In recent weeks, the Montgomery County Council has passed two climate-focused initiatives: the 2018 International Green Construction Code and amendments to a tax credit program for energy-efficient buildings.
Both are among the policies and practices that county officials have focused on to meet the goals of its Climate Action Plan, released earlier this year. It aims to eliminate greenhouse gas emissions countywide by 2035, and cut them 80% by 2027.
Bryan Bomer, the sustainability, energy and mechanical manager at the county’s Department of Permitting Services, said in an interview that the International Green Construction Code is a “holistic building code” for new construction. The code applies to all new buildings of more than 5,000 square feet.
The new standards address materials, indoor air quality, energy use and more, Bomer said. The county has particularly focused on the energy section to help reach climate goals laid out in the Climate Action Plan.
One aspect of the code is zero energy performance index, or zEPI. That index shows how well different types of buildings are meeting energy efficiency and performance goals — the lower the score, the better the building is.
Bomer said evaluating different types of buildings and giving them different targets is needed, because they have different devices and appliances throughout, and different energy needs. Hotels/motels have a zEPI target of 50, while office buildings have a target of 39, for example.
Reaching those calculations and others is technical work, and requires several engineers and other partners to finalize, Bomer said.
The goal is to have buildings of each type eventually get to a zEPI score of 0 — meaning they produce as much electricity as they use — over multiple code cycles, which spans several years, he added.
The county wanted to focus more on energy use, versus energy cost, when drafting the code.
“What we don’t want to do is favor an energy source because it’s cheaper at the time. … [We] want to get away from fluctuating values and focus on the source, which is energy, and figure out how to do greenhouse gas reductions from that perspective,” Bomer said.
One aspect of the code that works in tandem with that is “predictive energy modeling.” Bomer said that modeling looks at several components of a building, from time of energy use to the orientation of a structure.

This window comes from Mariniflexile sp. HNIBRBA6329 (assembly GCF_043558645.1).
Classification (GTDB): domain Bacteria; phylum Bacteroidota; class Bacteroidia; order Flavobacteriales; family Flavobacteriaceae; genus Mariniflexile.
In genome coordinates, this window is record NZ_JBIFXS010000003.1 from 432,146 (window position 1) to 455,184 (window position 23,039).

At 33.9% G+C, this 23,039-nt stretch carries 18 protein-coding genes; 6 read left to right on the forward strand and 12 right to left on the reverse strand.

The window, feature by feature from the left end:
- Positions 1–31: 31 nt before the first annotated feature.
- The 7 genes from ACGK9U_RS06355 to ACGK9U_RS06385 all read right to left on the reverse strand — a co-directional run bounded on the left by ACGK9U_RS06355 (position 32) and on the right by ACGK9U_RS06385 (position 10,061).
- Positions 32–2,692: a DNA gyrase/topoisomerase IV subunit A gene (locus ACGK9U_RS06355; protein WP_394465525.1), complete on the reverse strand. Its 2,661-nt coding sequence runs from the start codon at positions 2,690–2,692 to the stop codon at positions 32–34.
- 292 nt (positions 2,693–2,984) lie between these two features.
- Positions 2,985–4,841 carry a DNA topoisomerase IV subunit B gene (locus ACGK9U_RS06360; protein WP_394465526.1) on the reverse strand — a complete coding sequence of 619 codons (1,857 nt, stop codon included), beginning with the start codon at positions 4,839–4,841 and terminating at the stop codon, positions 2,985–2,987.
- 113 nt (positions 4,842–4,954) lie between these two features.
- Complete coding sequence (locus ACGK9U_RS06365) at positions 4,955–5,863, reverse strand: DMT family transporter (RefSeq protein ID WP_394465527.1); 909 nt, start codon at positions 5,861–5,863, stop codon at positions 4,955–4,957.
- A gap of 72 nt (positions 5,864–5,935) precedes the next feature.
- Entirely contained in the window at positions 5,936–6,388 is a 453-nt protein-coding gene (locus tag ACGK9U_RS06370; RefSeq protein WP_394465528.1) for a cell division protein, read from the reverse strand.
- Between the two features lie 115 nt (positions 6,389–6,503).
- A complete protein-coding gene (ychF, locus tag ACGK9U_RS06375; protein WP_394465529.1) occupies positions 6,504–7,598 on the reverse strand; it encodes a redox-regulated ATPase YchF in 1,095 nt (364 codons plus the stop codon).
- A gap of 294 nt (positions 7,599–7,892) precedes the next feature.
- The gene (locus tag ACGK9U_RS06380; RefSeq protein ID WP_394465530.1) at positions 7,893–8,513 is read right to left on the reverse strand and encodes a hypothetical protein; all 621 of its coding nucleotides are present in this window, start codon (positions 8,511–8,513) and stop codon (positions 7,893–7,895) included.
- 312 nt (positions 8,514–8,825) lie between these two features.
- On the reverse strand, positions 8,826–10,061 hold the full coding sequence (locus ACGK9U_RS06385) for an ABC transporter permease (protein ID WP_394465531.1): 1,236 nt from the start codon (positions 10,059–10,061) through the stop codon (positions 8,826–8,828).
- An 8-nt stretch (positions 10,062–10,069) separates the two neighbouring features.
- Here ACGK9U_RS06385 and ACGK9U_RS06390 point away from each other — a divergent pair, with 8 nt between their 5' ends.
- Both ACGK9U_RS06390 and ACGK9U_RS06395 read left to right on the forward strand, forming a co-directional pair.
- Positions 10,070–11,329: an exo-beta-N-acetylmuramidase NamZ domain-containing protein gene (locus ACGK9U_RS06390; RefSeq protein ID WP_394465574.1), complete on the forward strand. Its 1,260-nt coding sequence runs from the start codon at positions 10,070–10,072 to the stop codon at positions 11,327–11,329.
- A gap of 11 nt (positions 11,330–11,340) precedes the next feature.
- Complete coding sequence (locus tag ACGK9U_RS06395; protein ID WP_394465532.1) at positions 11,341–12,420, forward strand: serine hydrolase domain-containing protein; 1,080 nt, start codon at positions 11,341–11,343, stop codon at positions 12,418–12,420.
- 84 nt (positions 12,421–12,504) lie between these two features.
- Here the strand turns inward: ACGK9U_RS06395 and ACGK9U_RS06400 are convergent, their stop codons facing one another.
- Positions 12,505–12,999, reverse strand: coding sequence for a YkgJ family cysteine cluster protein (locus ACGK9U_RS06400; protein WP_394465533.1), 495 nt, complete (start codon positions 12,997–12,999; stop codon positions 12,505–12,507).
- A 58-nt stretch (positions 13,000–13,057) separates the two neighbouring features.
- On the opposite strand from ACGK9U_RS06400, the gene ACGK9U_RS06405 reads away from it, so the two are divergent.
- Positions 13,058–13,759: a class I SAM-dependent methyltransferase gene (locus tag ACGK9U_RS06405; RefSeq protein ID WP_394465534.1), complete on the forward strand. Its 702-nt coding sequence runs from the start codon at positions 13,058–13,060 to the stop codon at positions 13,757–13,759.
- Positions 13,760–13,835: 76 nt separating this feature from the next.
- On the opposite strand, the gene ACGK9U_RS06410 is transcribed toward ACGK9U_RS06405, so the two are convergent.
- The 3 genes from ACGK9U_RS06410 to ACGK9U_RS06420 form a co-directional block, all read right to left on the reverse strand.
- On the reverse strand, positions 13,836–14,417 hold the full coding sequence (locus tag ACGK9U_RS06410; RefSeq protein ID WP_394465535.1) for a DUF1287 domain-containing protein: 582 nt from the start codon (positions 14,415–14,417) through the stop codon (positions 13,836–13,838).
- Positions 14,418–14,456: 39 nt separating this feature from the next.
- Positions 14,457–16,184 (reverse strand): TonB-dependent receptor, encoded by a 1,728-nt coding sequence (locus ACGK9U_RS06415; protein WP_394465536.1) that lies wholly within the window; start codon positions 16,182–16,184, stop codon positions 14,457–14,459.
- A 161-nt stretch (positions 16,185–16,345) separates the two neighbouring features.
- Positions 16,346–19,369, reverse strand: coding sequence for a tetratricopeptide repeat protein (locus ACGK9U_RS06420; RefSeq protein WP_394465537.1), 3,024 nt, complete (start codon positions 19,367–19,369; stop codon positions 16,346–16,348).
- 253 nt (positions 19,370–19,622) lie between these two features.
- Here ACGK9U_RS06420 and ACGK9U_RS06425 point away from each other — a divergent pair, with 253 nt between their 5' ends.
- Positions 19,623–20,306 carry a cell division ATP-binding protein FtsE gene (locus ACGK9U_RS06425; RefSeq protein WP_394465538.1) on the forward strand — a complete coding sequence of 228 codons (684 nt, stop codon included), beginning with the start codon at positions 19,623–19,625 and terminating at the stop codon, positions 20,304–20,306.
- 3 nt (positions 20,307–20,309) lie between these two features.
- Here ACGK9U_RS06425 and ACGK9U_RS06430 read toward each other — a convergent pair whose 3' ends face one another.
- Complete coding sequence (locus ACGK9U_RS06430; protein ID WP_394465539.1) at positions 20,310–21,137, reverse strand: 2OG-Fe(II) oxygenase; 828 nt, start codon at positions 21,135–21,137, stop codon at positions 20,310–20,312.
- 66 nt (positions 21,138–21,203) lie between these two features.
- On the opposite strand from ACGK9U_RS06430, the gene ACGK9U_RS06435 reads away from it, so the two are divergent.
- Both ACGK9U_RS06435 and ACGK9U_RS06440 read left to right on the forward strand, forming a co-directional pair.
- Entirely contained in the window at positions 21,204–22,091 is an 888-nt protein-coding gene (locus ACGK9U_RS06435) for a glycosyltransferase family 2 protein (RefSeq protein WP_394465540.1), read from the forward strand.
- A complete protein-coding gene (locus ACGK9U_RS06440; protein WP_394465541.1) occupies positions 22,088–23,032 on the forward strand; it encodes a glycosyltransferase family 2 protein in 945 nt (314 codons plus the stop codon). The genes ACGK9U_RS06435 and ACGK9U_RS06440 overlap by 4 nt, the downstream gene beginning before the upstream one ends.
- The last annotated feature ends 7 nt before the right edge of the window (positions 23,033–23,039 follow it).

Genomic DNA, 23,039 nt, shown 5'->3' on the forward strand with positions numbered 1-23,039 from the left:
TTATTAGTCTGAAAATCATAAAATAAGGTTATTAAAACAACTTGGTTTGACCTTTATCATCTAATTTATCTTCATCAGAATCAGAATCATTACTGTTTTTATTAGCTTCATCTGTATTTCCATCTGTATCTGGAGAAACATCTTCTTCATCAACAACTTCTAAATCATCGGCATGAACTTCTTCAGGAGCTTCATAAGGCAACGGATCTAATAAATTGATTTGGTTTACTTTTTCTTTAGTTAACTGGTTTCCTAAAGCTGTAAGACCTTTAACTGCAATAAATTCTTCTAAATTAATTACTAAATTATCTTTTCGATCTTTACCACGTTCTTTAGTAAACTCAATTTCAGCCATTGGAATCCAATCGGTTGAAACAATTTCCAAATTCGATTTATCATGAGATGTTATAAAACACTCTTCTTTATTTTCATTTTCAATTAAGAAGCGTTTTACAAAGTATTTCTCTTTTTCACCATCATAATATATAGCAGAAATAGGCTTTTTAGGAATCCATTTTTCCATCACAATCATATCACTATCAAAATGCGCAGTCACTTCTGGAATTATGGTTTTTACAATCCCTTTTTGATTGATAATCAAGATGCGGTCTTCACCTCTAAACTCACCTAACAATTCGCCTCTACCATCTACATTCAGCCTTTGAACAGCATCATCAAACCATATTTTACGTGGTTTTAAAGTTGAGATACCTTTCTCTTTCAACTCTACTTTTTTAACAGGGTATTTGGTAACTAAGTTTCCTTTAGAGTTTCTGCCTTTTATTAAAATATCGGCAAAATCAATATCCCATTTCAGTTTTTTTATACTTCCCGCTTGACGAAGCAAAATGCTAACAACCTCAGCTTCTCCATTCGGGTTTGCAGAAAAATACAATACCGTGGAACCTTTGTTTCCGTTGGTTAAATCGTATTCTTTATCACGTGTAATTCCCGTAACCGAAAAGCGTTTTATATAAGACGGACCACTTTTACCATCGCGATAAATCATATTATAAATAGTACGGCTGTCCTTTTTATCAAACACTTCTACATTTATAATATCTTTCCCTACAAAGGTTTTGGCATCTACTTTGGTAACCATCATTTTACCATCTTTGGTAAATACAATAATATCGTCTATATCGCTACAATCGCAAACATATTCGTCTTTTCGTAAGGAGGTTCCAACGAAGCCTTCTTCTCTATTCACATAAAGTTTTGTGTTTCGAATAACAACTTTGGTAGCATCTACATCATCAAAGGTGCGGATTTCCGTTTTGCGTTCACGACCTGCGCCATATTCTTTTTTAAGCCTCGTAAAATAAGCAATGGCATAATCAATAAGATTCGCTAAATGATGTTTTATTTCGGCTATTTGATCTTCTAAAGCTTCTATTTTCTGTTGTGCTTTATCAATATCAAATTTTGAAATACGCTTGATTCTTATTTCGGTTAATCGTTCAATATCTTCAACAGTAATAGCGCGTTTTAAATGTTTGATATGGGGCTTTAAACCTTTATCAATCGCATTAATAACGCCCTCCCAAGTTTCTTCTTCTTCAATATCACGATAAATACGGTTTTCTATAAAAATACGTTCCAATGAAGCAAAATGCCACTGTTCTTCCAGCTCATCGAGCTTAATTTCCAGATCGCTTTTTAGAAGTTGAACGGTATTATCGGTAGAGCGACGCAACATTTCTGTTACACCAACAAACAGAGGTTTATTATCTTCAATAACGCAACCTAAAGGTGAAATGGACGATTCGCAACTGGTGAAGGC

The modeling predicts what a building would use within a certain degree of confidence, he said. The degree of confidence is larger for hospitals and other buildings because of how specialized they are, versus more traditional commercial buildings, Bomer said.
He said some people expressed concerns about the cost of implementing the changes and the time to implement them. Bomer noted that county officials aren’t charged with figuring out construction costs, but point companies and others to nonprofits and organizations who can argue why better construction and energy use is a good decision.
“I would say the overarching concern is cost, but a lot of that stems from implementation, and knowledge and confidence in meeting this [code],” Bomer said.
To help buildings meet those goals, the county has a property tax credit program as an incentive.
Lindsey Shaw, the manager of energy and sustainability programs within the county’s Department of Environmental Protection, said in an interview that a law has been in place to incentivize environmentally friendly buildings since 2007.
In the past, savings on county property taxes due to those tax credits can be tens or hundreds of thousands of dollars, depending on the size, type and location of the building, Shaw said.
The changes to the existing tax credit originally stem from the county adopting the 2012 International Green Construction Code, Shaw said. At that point, officials realized they needed to rescind previously adopted Leadership in Energy and Environmental Design (LEED) construction requirements and implement a new tax credit based on the green construction code.
Even with the new law, building and business owners can still use an “intent to apply application” through the end of 2021 to use the old tax credit, Shaw said. If people may had prior plans, the county will honor those, she said.
To be eligible for the New Building Energy Reduction Tax Credit, buildings must be 10 percent better than the zEPI score. So for a minimum requirement of 50, a building would need to score at least 45 to meet the credit.
“We’re incentivizing buildings to go beyond code, to be more energy-efficient than code,” Shaw said.
Single-family or smaller residential properties are not included in the green construction code. Bomer said it’s more effective to approach larger commercial buildings than residential buildings.
Adriana Hochberg, the county’s climate change officer, said in an interview that the county is aware of potential equity problems in the green construction code and other initiatives. Hochberg said that includes the corresponding building energy performance standards legislation, currently before the County Council.
That bill aims to better those standards for multiple types of buildings by measuring energy use.
“If that legislation passes and existing buildings are required to retrofit, then the county is going to need to provide not only technical assistance, but also financial assistance to challenged sectors, like affordable housing,” Hochberg said. “So, we’re not making it difficult for people who already have tight incomes.”
Steve Bohnel can be reached at firstname.lastname@example.org